2 Answers | Add Yours
O'Brien explains to Winston that he is insane to oppose the Party. The purpose of the torture O'Brien inflicts is to show Winston that power is expressed most fully in forcing others to suffer, but more importantly, to reintegrate Winston into the Party.
O'Brien describes power as the boot stamping the human face and his torture of Winston expresses O'Brien's absolute control over his victim. O'Brien uses that control, however, not only to compel Winston's outward obedience. He tortures Winston to convince him to believe that truth is subjective: it is whatever the Party tells him it is. For example, when Winston avers that two plus two equals five but doesn't really believe it, O'Brien twists the back-breaking pain meter up high. Winston needs to really believe that two plus two equals five, not simply pay lip service to the idea or practice outward conformity while continuing to think otherwise inwardly. Finally, O'Brien tortures Winston using his deepest fear, of being devoured by rats, to force him to betray Julia. Once he has betrayed her, Winston has nothing left to cling to and can fill his inner emptiness with worship of Big Brother. Thus, torture acts to allow the Party to control Winston body, mind and soul.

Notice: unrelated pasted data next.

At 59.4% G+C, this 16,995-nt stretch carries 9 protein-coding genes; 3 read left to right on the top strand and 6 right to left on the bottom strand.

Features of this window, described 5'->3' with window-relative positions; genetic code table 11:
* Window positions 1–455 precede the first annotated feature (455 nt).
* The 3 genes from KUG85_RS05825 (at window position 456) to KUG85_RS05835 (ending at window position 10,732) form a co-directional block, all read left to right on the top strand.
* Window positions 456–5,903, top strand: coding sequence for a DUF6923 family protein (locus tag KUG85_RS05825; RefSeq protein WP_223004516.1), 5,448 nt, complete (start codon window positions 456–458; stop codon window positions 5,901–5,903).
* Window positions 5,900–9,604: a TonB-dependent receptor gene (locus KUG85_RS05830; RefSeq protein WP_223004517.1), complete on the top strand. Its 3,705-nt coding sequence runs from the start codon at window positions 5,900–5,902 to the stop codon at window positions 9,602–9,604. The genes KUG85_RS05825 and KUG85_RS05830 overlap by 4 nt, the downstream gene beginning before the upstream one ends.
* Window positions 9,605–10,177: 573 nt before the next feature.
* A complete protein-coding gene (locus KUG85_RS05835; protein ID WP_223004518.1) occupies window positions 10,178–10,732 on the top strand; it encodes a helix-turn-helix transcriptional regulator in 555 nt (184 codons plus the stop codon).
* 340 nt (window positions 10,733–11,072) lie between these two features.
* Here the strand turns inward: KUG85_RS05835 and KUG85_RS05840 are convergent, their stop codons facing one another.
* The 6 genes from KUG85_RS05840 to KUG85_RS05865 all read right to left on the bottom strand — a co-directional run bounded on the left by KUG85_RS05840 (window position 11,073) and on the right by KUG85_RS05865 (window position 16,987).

Although the Ministry of Love uses torture to interrogate prisoners and induce confessions, Winston's actual crimes are far less important than the independent thinking that led to his dissent. In order to stamp out all thoughts and beliefs that contradict the government's rewriting of history and current events, the Ministry of Love uses drugs and various mind control devices that cause Winston pain when he adhers to his beliefs and give relief when he submits to authority. In the end, Winston is conditioned to believe that the truth is a lie and that the government's fiction is the truth, so he no longer has any reason to rebel.
We’ve answered 319,863 questions. We can answer yours, too.Ask a question